David Jones's board is standing by its endorsement of South African retailer Woolworths's $4.00 a share takeover offer, even though an independent expert has found that David Jones shares are worth as much as $4.14.
Independent expert Grant Samuel & Associates has valued David Jones shares at between $3.73 and $4.14 a share and says Woolworths takeover offer is fair and reasonable and therefore in the best interests of shareholders.
In valuing David Jones shares as high as $4.14, the independent expert is believed to have taken into account the value of David Jones's property portfolio if development opportunities were exploited.
The four CBD stores are in the books at $612 million, but analysts believe they may be worth as much as $1 billion if air rights above the stores are developed. Grant Samuel is also believed to have applied a higher multiple to David Jones's earnings than analysts have applied used the past and also took into account a premium for control.
David Jones shares were trading around $2.75 and were considered fully valued by most brokers before Myer approached the company last October with an all-scrip merger of equals proposal that valued the shares at around $3.11. The stock was trading around $3.21 before Woolworths, South Africa's largest retailer, approached the board offering $4 a share cash in April.
The board quickly accepted the Woolworths offer, subject to no superior offers, and is standing by its decision. David Jones said on Thursday the offer price was within the expert's range and represented a substantial premium over the David Jones share price before the offer was made.
Furthermore, in the absence of the Woolworths offer or any alternative offer it was likely that under current market conditions the shares would be trading at prices well below $4.
"The David Jones board continues to unanimously recommend that David Jones shareholders vote in favour of the scheme at the upcoming scheme meeting, in the absence of a superior proposal," the company said.
Grant Samuel said the $4 a share offer represented a substantial 25 per cent premium over the share price prior to the offer.
This premium was "reasonable" but towards the lower end of the standard range, the expert said.
However, in Grant Samuel's opinion, the premium based on prices up to January 30, when the Myer offer was revealed, was more relevant.
"These are undisturbed prices and are a better reflection of where David Jones shares would trade in the absence of a takeover offer or any speculation as to one," the expert said.
"On this basis, the Woolworths offer represents very substantial premiums for control (circa 35 to 40 per cent)."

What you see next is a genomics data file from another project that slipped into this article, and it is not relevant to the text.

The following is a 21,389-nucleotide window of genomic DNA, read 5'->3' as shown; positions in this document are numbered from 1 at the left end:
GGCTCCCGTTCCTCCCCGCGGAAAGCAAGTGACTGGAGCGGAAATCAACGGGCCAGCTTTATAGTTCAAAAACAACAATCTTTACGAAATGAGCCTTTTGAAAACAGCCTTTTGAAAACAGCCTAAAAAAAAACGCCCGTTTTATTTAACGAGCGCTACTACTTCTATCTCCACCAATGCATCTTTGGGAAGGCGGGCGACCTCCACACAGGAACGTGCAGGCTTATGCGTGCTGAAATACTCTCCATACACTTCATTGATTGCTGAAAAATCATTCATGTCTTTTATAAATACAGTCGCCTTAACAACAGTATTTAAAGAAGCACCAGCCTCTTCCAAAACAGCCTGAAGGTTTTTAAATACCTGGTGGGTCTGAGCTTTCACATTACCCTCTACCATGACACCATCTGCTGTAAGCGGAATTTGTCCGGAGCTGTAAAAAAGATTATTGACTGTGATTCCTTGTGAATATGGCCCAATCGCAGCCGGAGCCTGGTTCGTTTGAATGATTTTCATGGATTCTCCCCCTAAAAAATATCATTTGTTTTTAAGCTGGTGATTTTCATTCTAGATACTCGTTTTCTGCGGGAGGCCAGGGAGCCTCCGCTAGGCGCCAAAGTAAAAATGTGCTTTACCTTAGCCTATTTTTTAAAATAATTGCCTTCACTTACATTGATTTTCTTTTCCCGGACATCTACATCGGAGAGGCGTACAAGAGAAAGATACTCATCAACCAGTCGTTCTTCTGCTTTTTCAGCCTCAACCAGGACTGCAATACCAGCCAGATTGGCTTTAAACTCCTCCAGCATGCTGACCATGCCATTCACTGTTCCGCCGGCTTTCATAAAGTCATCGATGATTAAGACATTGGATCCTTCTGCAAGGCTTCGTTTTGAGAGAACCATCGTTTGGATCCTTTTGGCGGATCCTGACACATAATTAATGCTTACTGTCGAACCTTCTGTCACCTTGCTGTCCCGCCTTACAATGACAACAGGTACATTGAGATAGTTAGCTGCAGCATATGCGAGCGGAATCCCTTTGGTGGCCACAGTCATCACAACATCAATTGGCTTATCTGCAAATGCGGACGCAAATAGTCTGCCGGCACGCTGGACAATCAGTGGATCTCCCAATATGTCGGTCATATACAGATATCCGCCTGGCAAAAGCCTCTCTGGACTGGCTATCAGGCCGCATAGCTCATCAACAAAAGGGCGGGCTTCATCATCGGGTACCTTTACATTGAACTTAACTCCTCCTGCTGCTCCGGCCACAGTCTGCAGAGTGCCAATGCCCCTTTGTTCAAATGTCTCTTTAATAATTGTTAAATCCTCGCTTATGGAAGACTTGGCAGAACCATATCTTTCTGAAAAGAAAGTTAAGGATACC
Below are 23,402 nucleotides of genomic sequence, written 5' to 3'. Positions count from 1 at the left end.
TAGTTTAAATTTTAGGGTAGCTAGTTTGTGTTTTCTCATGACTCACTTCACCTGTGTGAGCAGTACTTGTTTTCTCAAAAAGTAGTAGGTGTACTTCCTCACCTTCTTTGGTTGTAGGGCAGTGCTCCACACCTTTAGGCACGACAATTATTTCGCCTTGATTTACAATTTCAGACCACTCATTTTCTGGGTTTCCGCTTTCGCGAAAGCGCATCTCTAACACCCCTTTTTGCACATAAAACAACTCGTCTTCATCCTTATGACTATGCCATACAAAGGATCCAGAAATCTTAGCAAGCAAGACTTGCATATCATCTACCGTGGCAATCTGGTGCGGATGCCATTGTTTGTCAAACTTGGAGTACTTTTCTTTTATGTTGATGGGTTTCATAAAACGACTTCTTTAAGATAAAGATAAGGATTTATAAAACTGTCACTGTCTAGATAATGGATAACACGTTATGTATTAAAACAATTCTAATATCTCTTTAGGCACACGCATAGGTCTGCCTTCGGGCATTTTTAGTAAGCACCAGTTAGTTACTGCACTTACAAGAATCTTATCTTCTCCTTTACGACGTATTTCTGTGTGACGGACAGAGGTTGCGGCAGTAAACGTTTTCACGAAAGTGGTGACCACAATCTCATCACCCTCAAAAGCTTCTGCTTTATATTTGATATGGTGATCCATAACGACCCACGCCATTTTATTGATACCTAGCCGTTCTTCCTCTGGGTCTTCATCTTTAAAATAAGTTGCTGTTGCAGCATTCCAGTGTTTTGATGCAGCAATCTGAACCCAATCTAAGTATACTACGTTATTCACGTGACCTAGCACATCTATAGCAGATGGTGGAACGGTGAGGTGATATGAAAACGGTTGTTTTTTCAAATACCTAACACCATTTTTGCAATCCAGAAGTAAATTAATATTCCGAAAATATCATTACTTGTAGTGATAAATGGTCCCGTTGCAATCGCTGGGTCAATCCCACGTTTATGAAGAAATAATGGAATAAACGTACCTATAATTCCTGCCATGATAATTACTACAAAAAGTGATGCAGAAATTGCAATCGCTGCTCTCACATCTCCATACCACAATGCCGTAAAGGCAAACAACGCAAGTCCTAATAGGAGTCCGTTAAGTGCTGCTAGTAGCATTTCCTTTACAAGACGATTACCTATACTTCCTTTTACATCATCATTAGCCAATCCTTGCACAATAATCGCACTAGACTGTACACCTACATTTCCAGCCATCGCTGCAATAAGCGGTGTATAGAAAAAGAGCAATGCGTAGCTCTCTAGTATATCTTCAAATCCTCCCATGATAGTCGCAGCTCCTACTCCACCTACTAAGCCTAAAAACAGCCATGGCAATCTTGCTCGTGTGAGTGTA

David Jones chairman Gordon Cairns has previously said that the board weighed up the Woolworths proposal against the value that could be created through David Jones's five-year plan. It came to the conclusion that the offer was worth significantly more than David Jones's intrinsic value and brokers' valuation.
Woolworths is believed to have initially offered less than $4 a share but was convinced to lift its offer to $4 a share to win board approval.
Mr Cairns has also said that the board would be willing to consider other offers if one of the global retailers eyeing Australian expansion came along.
No counter-bidders have emerged, although analysts believe that other potential suitors would likely wait until after the Woolworths's shareholder meeting next month before they made a move.
David Jones shareholders are due to meet to approve the Woolworths offer on June 30 after the Federal Court cleared the way for the scheme of arrangement to proceed.
The Australian Foreign Investment Review Board cleared the way for the merger two weeks ago and Woolworths gained South African Reserve Bank approval last Friday.
The deal will create the second-largest department store chain in the southern hemisphere and one of the top 10 such retailers in the world, with combined sales of $5.7 billion from more than 1151 stores in 16 countries.
Woolworths has identified synergies worth $130 million a year within five years – mainly by increasing the level of private label merchandise in David Jones stores from 3.5 per cent to at least 20 per cent.
Woolworths has also opened the door to selling off David Jones's four CBD stores – a move that would reduce the cost of the $2.15 billion acquisition.
In a circular to Woolworths shareholders last week, the food and clothing retailer said it intended to "review alternatives" with respect to David Jones's freehold property assets once further information became available.
This represented a subtle change in Woolworths's position since it unveiled the offer.
Woolworths chief executive Ian Moir has previously said that Woolworths has no plans for the property assets and has denied that Woolworths was considering a sale and leaseback of the stores to help pay for the acquisition.
Woolworths's wording in the official circular gives the company "wriggle room" to sell or redevelop the properties at some point in the future.
David Jones shares closed down 1¢ at $3.94 on Thursday.